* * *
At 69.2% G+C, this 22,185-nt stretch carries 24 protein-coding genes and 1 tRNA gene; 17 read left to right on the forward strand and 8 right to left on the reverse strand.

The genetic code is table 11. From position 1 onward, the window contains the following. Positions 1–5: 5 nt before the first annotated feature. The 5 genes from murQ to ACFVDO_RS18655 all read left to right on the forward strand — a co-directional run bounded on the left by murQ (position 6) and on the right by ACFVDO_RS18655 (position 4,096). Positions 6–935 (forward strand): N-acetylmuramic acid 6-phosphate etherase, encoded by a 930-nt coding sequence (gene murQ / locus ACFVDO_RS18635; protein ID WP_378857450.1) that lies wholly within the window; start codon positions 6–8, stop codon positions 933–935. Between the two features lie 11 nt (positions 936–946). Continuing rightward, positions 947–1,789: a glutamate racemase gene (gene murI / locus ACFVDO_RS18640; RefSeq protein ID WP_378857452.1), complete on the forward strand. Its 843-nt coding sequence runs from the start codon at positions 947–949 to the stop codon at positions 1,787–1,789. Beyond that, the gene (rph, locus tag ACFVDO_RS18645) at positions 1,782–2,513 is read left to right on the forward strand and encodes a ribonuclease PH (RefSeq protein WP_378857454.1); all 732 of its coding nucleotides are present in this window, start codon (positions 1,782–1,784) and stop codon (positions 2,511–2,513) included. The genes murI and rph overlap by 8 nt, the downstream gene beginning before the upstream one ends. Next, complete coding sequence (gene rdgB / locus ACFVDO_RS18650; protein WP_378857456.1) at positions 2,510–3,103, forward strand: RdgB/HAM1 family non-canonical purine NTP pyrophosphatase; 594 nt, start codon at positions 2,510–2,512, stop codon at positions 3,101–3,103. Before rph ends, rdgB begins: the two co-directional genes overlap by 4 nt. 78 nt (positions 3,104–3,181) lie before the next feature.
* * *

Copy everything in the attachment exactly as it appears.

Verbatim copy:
At 69.2% G+C, this 22,185-nt stretch carries 24 protein-coding genes and 1 tRNA gene; 17 read left to right on the forward strand and 8 right to left on the reverse strand.

The genetic code is table 11. From position 1 onward, the window contains the following. Positions 1–5: 5 nt before the first annotated feature. The 5 genes from murQ to ACFVDO_RS18655 all read left to right on the forward strand — a co-directional run bounded on the left by murQ (position 6) and on the right by ACFVDO_RS18655 (position 4,096). Positions 6–935 (forward strand): N-acetylmuramic acid 6-phosphate etherase, encoded by a 930-nt coding sequence (gene murQ / locus ACFVDO_RS18635; protein ID WP_378857450.1) that lies wholly within the window; start codon positions 6–8, stop codon positions 933–935. Between the two features lie 11 nt (positions 936–946). Continuing rightward, positions 947–1,789: a glutamate racemase gene (gene murI / locus ACFVDO_RS18640; RefSeq protein ID WP_378857452.1), complete on the forward strand. Its 843-nt coding sequence runs from the start codon at positions 947–949 to the stop codon at positions 1,787–1,789. Beyond that, the gene (rph, locus tag ACFVDO_RS18645) at positions 1,782–2,513 is read left to right on the forward strand and encodes a ribonuclease PH (RefSeq protein WP_378857454.1); all 732 of its coding nucleotides are present in this window, start codon (positions 1,782–1,784) and stop codon (positions 2,511–2,513) included. The genes murI and rph overlap by 8 nt, the downstream gene beginning before the upstream one ends. Next, complete coding sequence (gene rdgB / locus ACFVDO_RS18650; protein WP_378857456.1) at positions 2,510–3,103, forward strand: RdgB/HAM1 family non-canonical purine NTP pyrophosphatase; 594 nt, start codon at positions 2,510–2,512, stop codon at positions 3,101–3,103. Before rph ends, rdgB begins: the two co-directional genes overlap by 4 nt. 78 nt (positions 3,104–3,181) lie before the next feature.